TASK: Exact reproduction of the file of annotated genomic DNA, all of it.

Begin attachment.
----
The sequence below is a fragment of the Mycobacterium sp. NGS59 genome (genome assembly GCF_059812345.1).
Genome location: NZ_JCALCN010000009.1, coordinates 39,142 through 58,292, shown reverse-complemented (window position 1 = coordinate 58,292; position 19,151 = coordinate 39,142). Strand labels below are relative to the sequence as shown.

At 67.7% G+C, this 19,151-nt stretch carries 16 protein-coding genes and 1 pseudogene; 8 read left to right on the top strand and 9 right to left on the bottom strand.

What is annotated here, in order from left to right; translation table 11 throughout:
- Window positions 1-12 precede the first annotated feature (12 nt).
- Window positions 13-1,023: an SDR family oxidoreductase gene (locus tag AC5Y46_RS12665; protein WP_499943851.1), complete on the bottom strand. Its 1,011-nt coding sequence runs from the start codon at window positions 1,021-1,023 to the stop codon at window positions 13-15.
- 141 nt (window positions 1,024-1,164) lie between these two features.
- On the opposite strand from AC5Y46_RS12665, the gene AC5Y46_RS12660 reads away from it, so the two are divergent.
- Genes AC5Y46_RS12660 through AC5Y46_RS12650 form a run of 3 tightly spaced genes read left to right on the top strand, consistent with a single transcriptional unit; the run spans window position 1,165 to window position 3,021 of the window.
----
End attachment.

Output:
The sequence below is a fragment of the Mycobacterium sp. NGS59 genome (genome assembly GCF_059812345.1).
Genome location: NZ_JCALCN010000009.1, coordinates 39,142 through 58,292, shown reverse-complemented (window position 1 = coordinate 58,292; position 19,151 = coordinate 39,142). Strand labels below are relative to the sequence as shown.

At 67.7% G+C, this 19,151-nt stretch carries 16 protein-coding genes and 1 pseudogene; 8 read left to right on the top strand and 9 right to left on the bottom strand.

What is annotated here, in order from left to right; translation table 11 throughout:
- Window positions 1-12 precede the first annotated feature (12 nt).
- Window positions 13-1,023: an SDR family oxidoreductase gene (locus tag AC5Y46_RS12665; protein WP_499943851.1), complete on the bottom strand. Its 1,011-nt coding sequence runs from the start codon at window positions 1,021-1,023 to the stop codon at window positions 13-15.
- 141 nt (window positions 1,024-1,164) lie between these two features.
- On the opposite strand from AC5Y46_RS12665, the gene AC5Y46_RS12660 reads away from it, so the two are divergent.
- Genes AC5Y46_RS12660 through AC5Y46_RS12650 form a run of 3 tightly spaced genes read left to right on the top strand, consistent with a single transcriptional unit; the run spans window position 1,165 to window position 3,021 of the window.